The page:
So I have a new piece up at TAP this week looking at Kansas’ corrections policy. One of the more interesting things about Kansas is that the secretary of corrections there, Roger Werholz, managed to get political support for changing corrections policy to focus more on keeping people out of prison rather than just keeping people in.  Both Republican Senator Sam Brownback and then Democratic Governor Kathleen Sebelius expressed support for this approach, neutralizing the potential political fallout from looking “soft on crime.” And it looks like it may have worked:


Werholz’s approach has paid dividends. In 2006, the Justice Center, a think tank focused on correctional and criminal-justice issues found that probation and parole violations accounted for 65 percent of prison admissions in Kansas. In the past three years, Kansas has reduced its parole revocation rate by 48 percent. Kansas went from having around 700 parole absconders a month to less than 200.

“I’d describe it as more a coach motivator kind of relationship, Werholz says. “Parole officers may in the end have to use their enforcement powers. But that’s not the first option that we go to [now].”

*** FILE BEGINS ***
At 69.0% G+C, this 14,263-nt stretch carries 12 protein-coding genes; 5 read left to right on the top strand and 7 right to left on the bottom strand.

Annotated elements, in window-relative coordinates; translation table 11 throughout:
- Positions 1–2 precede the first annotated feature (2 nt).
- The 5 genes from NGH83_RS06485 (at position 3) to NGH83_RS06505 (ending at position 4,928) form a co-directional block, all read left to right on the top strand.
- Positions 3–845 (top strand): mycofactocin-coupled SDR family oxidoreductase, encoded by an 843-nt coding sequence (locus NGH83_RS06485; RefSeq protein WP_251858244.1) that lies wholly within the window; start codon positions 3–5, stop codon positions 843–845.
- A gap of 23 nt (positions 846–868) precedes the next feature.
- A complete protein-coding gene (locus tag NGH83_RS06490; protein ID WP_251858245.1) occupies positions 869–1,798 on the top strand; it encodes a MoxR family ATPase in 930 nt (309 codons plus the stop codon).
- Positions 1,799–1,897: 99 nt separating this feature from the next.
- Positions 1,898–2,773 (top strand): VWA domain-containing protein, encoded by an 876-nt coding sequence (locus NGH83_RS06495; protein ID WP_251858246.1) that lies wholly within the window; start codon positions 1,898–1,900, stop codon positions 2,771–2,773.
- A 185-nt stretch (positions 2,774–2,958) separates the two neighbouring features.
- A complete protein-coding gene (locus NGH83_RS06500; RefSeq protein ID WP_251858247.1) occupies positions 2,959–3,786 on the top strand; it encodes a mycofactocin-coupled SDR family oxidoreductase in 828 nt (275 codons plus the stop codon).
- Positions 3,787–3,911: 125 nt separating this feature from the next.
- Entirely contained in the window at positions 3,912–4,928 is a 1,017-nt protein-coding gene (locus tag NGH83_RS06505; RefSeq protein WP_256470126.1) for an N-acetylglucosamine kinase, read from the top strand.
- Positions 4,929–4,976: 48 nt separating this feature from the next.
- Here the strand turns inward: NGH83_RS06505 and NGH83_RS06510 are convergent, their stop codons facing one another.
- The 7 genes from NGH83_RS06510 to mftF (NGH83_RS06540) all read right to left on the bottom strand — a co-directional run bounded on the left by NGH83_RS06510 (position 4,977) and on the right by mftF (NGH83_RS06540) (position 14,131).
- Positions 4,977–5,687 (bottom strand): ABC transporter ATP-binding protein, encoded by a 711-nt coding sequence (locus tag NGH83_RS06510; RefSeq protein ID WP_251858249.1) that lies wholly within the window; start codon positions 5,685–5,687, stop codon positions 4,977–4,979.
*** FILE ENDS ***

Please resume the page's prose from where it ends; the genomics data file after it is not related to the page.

The Justice Center concluded that by reforming its parole system, restoring earned time credits for nonviolent offenders with good behavior, instituting a 60-day credit program for inmates who complete educational, vocational, and substance-treatment programs, Kansas was projected to save $80 million in state spending over the next five years.

One of the big motivators behind the push for these reforms on the national level is a concern about the cost of maintaining such a large prison population, rather than a sort of newfound concern for people who are convicted of crimes. It’s more about money than it is about people. That will probably cause problems later on, but this is certainly an improvement.

Just imagine: If this can happen in Kansas…

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